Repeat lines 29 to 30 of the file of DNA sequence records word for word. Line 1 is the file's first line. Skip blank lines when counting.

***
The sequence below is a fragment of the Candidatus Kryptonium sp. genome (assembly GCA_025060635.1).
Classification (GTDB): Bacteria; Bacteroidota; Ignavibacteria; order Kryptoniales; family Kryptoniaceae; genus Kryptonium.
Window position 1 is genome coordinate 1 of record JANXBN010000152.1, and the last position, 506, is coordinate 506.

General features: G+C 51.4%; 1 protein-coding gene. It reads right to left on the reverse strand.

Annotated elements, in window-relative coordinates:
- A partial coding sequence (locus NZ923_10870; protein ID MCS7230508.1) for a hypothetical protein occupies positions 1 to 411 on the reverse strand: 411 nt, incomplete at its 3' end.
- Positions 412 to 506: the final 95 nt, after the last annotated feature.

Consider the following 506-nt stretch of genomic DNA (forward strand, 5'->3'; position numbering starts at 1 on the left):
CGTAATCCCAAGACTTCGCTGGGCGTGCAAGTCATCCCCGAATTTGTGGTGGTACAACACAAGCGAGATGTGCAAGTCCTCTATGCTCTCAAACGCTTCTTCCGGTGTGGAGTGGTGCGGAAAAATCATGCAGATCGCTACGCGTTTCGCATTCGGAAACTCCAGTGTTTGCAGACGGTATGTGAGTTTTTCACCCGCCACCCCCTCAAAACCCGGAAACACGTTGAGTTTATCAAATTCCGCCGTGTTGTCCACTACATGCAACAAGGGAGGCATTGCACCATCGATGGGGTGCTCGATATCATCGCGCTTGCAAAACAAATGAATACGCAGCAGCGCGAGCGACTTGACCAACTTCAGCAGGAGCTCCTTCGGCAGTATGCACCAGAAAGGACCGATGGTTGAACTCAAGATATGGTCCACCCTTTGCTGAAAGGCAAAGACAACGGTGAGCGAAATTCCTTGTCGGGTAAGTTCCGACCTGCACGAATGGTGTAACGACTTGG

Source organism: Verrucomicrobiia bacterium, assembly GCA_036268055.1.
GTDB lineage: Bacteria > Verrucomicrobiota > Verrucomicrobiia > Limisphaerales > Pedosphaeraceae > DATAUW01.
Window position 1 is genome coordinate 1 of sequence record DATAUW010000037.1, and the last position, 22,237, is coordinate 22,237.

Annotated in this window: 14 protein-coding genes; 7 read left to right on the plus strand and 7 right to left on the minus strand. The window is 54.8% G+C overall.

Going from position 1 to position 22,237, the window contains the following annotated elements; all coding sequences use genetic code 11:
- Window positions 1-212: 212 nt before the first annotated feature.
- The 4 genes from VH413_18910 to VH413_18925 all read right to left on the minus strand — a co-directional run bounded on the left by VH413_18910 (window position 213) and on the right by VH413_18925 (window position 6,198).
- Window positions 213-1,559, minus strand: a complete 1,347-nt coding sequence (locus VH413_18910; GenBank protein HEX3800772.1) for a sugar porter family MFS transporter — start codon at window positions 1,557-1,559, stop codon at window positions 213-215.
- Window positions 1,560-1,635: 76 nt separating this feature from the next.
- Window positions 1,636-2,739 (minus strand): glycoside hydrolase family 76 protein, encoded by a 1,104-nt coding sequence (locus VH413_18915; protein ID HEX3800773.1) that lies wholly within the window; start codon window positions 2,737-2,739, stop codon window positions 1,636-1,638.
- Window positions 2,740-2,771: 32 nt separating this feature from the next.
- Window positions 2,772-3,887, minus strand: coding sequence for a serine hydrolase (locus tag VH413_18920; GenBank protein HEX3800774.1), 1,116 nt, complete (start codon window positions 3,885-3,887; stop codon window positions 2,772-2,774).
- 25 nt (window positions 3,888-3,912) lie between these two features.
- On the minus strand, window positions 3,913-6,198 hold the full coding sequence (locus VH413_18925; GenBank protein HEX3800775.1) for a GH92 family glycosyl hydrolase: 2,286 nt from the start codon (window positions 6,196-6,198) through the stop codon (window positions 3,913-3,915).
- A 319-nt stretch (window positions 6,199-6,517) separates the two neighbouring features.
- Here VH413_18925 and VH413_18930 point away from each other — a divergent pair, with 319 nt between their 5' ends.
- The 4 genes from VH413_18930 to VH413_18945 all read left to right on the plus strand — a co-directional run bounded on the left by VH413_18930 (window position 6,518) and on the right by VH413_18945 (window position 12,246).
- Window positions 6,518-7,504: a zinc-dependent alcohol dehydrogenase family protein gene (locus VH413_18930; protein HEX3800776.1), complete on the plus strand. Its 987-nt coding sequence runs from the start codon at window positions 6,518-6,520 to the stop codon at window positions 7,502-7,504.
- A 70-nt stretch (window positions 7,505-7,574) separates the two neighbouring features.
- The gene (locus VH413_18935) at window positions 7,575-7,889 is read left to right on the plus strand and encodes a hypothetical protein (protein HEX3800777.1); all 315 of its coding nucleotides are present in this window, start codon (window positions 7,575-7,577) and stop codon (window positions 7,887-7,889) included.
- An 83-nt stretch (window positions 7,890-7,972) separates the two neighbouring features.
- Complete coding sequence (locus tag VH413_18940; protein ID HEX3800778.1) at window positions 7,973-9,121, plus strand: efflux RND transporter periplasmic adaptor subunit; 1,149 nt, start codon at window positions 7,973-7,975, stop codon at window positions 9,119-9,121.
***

- The gene (locus VH413_18935) at window positions 7,575-7,889 is read left to right on the plus strand and encodes a hypothetical protein (protein HEX3800777.1); all 315 of its coding nucleotides are present in this window, start codon (window positions 7,575-7,577) and stop codon (window positions 7,887-7,889) included.
- An 83-nt stretch (window positions 7,890-7,972) separates the two neighbouring features.